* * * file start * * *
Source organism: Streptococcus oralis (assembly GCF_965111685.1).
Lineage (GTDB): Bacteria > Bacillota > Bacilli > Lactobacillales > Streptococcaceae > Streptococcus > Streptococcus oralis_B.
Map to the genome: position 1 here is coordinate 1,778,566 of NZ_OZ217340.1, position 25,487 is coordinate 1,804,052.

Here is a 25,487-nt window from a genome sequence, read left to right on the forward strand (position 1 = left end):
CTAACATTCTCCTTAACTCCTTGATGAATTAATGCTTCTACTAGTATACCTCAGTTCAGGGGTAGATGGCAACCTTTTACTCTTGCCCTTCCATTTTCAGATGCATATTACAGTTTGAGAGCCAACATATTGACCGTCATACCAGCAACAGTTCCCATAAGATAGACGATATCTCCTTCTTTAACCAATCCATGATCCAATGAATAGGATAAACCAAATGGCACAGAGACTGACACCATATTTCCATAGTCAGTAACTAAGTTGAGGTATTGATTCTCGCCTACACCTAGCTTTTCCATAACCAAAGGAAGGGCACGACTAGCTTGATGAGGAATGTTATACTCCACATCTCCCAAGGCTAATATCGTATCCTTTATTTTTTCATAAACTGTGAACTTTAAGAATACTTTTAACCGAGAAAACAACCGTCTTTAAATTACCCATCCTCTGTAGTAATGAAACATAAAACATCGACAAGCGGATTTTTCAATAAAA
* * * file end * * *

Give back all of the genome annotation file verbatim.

Source organism: Streptococcus oralis (assembly GCF_965111685.1).
Lineage (GTDB): Bacteria > Bacillota > Bacilli > Lactobacillales > Streptococcaceae > Streptococcus > Streptococcus oralis_B.
Map to the genome: position 1 here is coordinate 1,778,566 of NZ_OZ217340.1, position 25,487 is coordinate 1,804,052.

Here is a 25,487-nt window from a genome sequence, read left to right on the forward strand (position 1 = left end):
CTAACATTCTCCTTAACTCCTTGATGAATTAATGCTTCTACTAGTATACCTCAGTTCAGGGGTAGATGGCAACCTTTTACTCTTGCCCTTCCATTTTCAGATGCATATTACAGTTTGAGAGCCAACATATTGACCGTCATACCAGCAACAGTTCCCATAAGATAGACGATATCTCCTTCTTTAACCAATCCATGATCCAATGAATAGGATAAACCAAATGGCACAGAGACTGACACCATATTTCCATAGTCAGTAACTAAGTTGAGGTATTGATTCTCGCCTACACCTAGCTTTTCCATAACCAAAGGAAGGGCACGACTAGCTTGATGAGGAATGTTATACTCCACATCTCCCAAGGCTAATATCGTATCCTTTATTTTTTCATAAACTGTGAACTTTAAGAATACTTTTAACCGAGAAAACAACCGTCTTTAAATTACCCATCCTCTGTAGTAATGAAACATAAAACATCGACAAGCGGATTTTTCAATAAAA